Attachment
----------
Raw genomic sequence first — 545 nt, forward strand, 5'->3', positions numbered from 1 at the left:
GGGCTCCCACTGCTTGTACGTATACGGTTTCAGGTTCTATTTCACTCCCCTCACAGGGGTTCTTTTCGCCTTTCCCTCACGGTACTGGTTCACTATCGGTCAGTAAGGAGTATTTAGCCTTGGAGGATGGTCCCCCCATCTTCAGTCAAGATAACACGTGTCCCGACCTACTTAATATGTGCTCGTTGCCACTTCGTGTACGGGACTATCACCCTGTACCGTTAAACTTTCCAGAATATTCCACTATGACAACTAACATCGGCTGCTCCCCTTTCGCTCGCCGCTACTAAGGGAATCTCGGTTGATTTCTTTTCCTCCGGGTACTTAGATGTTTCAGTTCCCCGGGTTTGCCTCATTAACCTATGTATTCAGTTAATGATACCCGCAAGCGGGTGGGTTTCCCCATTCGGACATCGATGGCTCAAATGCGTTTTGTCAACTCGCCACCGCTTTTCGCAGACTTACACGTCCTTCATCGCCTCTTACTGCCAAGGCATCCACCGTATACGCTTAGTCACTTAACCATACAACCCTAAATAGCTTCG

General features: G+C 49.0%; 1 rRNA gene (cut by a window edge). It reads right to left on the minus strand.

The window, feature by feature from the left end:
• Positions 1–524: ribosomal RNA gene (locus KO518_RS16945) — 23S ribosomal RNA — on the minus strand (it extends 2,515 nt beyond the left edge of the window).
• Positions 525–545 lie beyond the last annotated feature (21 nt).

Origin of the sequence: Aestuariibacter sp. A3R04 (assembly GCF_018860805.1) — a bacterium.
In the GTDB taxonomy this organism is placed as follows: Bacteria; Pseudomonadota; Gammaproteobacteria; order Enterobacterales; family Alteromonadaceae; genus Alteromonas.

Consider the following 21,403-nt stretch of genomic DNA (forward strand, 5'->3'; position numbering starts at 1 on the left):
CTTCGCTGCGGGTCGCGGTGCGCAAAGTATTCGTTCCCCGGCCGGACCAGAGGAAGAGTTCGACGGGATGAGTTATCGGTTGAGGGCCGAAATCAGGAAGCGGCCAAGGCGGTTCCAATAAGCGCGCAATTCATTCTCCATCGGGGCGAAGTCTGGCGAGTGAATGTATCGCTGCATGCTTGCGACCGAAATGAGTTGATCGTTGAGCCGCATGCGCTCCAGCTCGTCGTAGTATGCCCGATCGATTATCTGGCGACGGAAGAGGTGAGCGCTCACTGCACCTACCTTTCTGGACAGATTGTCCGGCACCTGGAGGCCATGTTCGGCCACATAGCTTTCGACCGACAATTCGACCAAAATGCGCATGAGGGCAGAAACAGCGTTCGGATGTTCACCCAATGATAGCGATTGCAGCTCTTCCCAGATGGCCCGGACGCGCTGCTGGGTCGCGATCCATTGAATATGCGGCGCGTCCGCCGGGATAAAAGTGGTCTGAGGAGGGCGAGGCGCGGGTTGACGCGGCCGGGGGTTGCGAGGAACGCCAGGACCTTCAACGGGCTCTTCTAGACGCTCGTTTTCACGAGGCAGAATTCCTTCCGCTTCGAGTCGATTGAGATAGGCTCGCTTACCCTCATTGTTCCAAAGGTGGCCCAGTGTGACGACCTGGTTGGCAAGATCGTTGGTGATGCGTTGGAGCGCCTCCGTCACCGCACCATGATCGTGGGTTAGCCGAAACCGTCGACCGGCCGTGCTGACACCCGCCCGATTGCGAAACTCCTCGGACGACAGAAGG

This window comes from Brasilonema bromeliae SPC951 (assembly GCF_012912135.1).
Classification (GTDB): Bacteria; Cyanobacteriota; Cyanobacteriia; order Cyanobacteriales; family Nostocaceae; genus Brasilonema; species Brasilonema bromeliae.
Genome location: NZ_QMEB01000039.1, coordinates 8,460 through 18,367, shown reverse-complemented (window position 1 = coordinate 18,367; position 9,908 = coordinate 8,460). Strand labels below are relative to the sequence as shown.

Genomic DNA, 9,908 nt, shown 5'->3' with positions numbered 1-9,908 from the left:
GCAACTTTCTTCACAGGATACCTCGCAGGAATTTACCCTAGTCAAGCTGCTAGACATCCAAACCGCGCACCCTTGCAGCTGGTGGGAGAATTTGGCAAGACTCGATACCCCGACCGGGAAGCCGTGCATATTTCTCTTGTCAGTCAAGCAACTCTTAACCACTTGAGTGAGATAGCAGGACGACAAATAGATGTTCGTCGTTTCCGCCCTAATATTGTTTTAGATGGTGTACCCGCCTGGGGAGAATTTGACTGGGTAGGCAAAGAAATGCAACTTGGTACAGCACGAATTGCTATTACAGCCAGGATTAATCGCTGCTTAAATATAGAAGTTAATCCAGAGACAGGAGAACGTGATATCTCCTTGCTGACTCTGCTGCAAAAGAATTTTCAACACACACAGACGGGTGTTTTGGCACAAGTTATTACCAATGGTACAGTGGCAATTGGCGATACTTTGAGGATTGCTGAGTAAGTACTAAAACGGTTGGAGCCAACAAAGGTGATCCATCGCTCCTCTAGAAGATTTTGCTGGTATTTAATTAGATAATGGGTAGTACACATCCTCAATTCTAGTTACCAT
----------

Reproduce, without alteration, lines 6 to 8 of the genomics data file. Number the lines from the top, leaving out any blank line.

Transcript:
• Positions 525–545 lie beyond the last annotated feature (21 nt).

Origin of the sequence: Aestuariibacter sp. A3R04 (assembly GCF_018860805.1) — a bacterium.
In the GTDB taxonomy this organism is placed as follows: Bacteria; Pseudomonadota; Gammaproteobacteria; order Enterobacterales; family Alteromonadaceae; genus Alteromonas.